23.03.2020 Feature Article

COVID-19 Pandemic How Prepared Are We In Nigeria

COVID-19 Pandemic How Prepared Are We In Nigeria
23.03.2020 LISTEN

On Sunday, March 22, 2020, Nigeria recorded 10 new cases of Covid-19 in Lagos and Federal Capital Territory making a total of 25 cases in the country. The government says the problem is not beyond control. At least this is what officials tell the nation.

There is no doubt that the government is making the frenetic move to allay the fears of Nigerians from the harsh reality that awaits them. It is good that the government settles the nerves of the citizenry. However, there is no pretense that Nigerians should “hope for the best but prepare for the worst.” While we engage in a debate to find a solution to the problem of coronavirus pandemic, we should expect tough times ahead.

China, the country where the deadly virus first appeared is now ahead of the world in the fight against the disease. The epicentre of COVID-19, China is now in a celebratory mood for not recording any new original domestic cases of the disease for 3 consecutive days, since Wednesday, March 18, 2020. This represents a very symbolic moment for China and the world. It gives hope to mankind that Covid-19 can be contained.

BBC news correspondent in China, Stephen Mcdonell, who interviewed people who are whiling away in a park enjoying the new air of freedom from compulsory isolation due to the pandemic, reported that Chinese people are happy and confident that their government is capable of eliminating the coronavirus in the upcoming months.

A lady told the reporter in a sarcastic tone that China would see how other countries could fight the coronavirus in their countries. The ability to subdue and cure COVID-19 will be the cynosure of claim and counterclaim of supremacy between America and China for years to come. As it is now, China has the upper hand in the race.

Nigerians should have cause for concern. It is scary and disturbing to see countries like America, China, Britain, France, Germany, Italy, and Spain among other so-called developed nations or the first world, (this is how they want us to call them) grappling with coronavirus.

It is beyond imagination that these countries are yet to contain the spread of the virus despite their claims to power, wealth, science and technology. Despite the lockdown, use of face mask, a supply of relief package to citizens in need, a social safety net to cushion the pains of an economic meltdown caused by the outbreak, statewide restriction of movement, provision of facilities for isolated suspects, well-equipped laboratories, state of the art hospitals and well trained medical staff, the outbreak of the deadly coronavirus has shattered and disoriented Europe and the United States.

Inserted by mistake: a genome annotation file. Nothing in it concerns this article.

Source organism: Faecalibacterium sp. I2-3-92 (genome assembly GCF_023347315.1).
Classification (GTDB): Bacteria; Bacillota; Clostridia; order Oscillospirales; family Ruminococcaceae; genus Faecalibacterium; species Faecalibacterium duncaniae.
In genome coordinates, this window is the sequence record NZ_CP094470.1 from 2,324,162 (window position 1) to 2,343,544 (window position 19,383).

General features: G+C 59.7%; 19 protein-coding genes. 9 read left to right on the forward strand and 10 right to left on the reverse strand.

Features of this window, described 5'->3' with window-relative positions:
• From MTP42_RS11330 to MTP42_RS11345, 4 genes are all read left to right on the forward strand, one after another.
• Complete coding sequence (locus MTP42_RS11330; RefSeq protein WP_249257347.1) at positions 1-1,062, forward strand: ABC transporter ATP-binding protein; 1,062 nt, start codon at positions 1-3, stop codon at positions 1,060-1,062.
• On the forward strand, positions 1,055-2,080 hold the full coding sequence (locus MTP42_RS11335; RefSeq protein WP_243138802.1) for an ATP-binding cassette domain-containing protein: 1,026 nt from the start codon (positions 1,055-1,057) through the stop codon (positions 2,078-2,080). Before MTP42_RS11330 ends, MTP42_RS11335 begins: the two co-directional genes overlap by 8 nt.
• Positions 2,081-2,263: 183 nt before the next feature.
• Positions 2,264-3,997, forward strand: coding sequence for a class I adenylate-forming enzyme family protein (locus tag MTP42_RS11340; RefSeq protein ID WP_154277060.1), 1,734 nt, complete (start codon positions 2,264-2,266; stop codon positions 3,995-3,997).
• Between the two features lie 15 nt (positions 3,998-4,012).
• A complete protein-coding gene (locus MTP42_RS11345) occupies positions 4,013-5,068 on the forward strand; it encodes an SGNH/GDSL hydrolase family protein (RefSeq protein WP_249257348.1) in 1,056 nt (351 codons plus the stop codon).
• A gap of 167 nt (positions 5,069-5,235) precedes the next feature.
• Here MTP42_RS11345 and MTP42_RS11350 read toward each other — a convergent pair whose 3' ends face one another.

Even though our situation is not as bad as Italy (where 973 people died in 24 hours), or France(One of the hardest-hit countries), or Spain or some of the afflicted nations in Asia, our behaviour and attitude towards handling the pandemic is our bane. While these countries we see as the worst-case scenario for coronavirus have what it takes to contain the situation as time will prove in due course, the vagaries of nature will determine ours.

As usual, we will depend on the government's organized prayer sessions in mosques and churches across the country. I am not disputing the power of prayer in an extreme situation such as this. We should pray and then follow the prayer with action at the same time.

I am worried because there is a likelihood that the preventive measures that worked in other countries such as stay at home order, social distancing, and hand washing are alien to us. Another problem is, families who live from hand to mouth (we have a lot of them in this country) have to go out every morning to struggle for food to feed members of the family for the day. It is difficult also to trace all the people who had contact with infected persons. More worrisome is the belief in the deceptive notion by ignorant Nigerians that “there is no disease in Africa.”

Poverty, ignorance, and superstition are the albatross on the neck of the government and its relevant agencies to contain the virus in Nigeria. Oil price crash following the outbreak of COVID-19 sends Nigeria’s stocks stumbling, forcing CBN to “adjust” the naira to 380 to a dollar, a move that sends shockwaves that prices will rise and businesses will crumble.

The government will find it difficult to meet its commitment to the people. State governments may not be able to pay salary. Unless or until we think of out of the box solution to our dependence on mono-economy, Nigeria may never have a quick fix of her economic problems, even after the coronavirus pandemic.

We are not ready for a calamity of this magnitude that’s why we are caught unawares. The government is doing its best but does not have the resources to fight coronavirus. It is necessary that we must heed to the advice of medical experts and the consensus of Christian Association of Nigeria (CAN) and the Nigerian Supreme Council for Islamic Affairs (NSCIA), in this period of national emergency. We should respect the rights and responsibilities of good neighbourhliness which is hinged on love, trust, and giving.

This is no time for a trivial religious squabble between the two dominant religions in the country. People should shun zealots and marabouts who claim to have a cure for the virus. The rich should assist the poor among us. Now is the time which our strategic grains reserve should meet the emergency food needs of our people. Nigerians from all walks of life should unite in the fight against COVID-19. Where necessary, the government should not hesitate to enforce compliance on measures it believes will contain the spread of the virus.

Saleh Bature is an Abuja based journalist, social commentator, and advocate of dialogue. You can reach him via email at [email protected]

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